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LG Electronics, one of the world’s largest producers of consumer electronics, said that it would finally demonstrate dual-format player capable of playback of both Blu-ray and HD DVD format discs at the forthcoming Consumer Electronics Show (CES). The announcement follows multiply changes in plans that preceded it.

Dual-Format Players Are Coming

LG Electronics said that the company would showcase the world’s first player that can playback Blu-ray discs and HD DVDs. The new device will be available for sale as early as in the first quarter of the year, but the pricing and other details are expected to be unveiled during the trade show.

“The unit will be released in the United States in early 2007. Details will be provided at the 2007 International Consumer Electronics Show (CES), held January 8–11 in Las Vegas. LG expects this technological breakthrough to end the confusion and inconvenience of competing high-definition disc formats for both content producers and consumers,” a statement by the electronics giant reads.

In the past LG Electronics changed its attitude towards next-generation DVD players at least two times. In March, 2006, LG pulled back with the release of a Blu-ray disc only player and wrote a letter to its clients saying that it would enter the market with a player that can tap two different markets – Blu-ray, which had negligible market presence in 2006, but has serious potential in the future, and HD DVD, which had stronger market share in 2006 and also potential to grow. In July, however, the company said that it wanted to remain a consistent member of the Blu-ray camp and would introduce a Blu-ray-only player, whereas plans for the dual-format one would be scrapped. That player – LG BD199 (according to some information) or LG BD100 (according to other data) – has never seen the light of the day.

Back in January last year, the Consumer Electronics Association predicted that more than 600 000 high definition DVD players, worth $484 million, would be sold this year. However, delays of shipments and manufacturing issues have twice caused the organization to lower its forecast, and it expected back in November U.S. sales to reach only 200 000 players, worth $181 million, by the end of 2006. Analysts believe that high definition DVD players that use blue lasers fell short off expectations because consumers were uncertain regarding which format will eventually win and decided to keep away from both.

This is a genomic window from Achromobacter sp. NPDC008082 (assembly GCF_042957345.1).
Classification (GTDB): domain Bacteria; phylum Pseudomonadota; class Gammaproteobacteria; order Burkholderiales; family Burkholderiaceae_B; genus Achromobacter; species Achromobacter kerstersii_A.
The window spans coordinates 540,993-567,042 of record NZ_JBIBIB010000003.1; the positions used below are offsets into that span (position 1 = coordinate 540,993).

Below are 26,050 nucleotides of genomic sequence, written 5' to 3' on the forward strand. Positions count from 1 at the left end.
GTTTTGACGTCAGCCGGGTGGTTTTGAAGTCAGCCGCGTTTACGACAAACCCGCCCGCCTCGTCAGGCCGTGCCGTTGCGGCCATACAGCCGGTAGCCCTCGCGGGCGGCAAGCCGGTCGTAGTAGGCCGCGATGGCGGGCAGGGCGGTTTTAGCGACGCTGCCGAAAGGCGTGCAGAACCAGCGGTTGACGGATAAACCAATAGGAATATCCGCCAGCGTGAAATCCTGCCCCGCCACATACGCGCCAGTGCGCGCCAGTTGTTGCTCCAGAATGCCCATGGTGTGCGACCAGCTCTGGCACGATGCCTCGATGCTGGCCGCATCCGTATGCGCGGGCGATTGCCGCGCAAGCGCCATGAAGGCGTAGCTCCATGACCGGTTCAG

HD DVD May Benefit from Dual-Format Players

The release of hybrid player not only is positive for the market in general, but will be particularly good for the format that has already gained traction in the market of consumer electronics – HD DVD – due to more democratic pricing and higher amount of content, but has fewer consumer electronics companies that support it.

LG typically makes lower-priced consumer electronics, bearing in mind the fact that the lowest-priced Blu-ray disk players have recommended retail price of $999, 30% to 50% less than those from companies like Panasonic or Pioneer, it is likely that a hybrid player would cost the same amount of money (e.g. $1500) compared to others’ BD-only device. Once the dual-format players from manufacturers like LG or Samsung emerge at a price-points comparable with that of Blu-ray disc players, the makers of BD-only devices will have to make the prices lower so that to maintain sales. The introduction of Blu-ray/HD DVD players along with presumable price-drop on BD players would catalyze the HD DVD-only devices to decrease the pricing too, something which will increase their popularity among mainstream customers.

Still, at the end, the consumers will win, as with the launch of the player that is compatible with both next-generation formats there will be no need to guess which format may become more popular in several years when purchasing a new player.

The War Is Ongoing

The HD DVD is pushed aggressively by Toshiba, Intel, Microsoft and Nec as well as being standardized at the DVD Forum, which represents over 230 consumer electronics, information technology, and content companies worldwide. Blu-ray is backed by Sony Corp. At present, the Blu-ray is supported by such leading manufacturers as Panasonic, Pioneer, Philips, Sharp, Sony and others, meanwhile, Toshiba’s HD DVD relies only on the company itself and RCA/Thompson.

Among Hollywood studios HD DVD is supported by New Line Cinema, Paramount Pictures, Universal Pictures and Warner Bros. Blu-ray disc is supported by Paramount Pictures, Sony Pictures, Twentieth Century Fox , Universal Pictures, Walt Disney and Warner Bros.

Traditional single-layer DVDs allow consumers to watch movies in 720x480 (NTSC) or 720x576 (PAL) resolution with Dolby Digital audio. The blue-laser discs, such as Blu-ray and HD DVD, provide consumers 1920x1080 progressive (1080p) resolution as well as DTS or Dolby Digital Plus audio along with some additional interactive features.

HD DVD discs can store up to 15GB on a single layer and up to 30GB on two layers. Its competitor, Blu-ray, can store up to 27GB per single layer and up to 50GB on two layers, but Blu-ray discs are more expensive to produce. Furthermore, for consumers there is no difference in quality between the standards.

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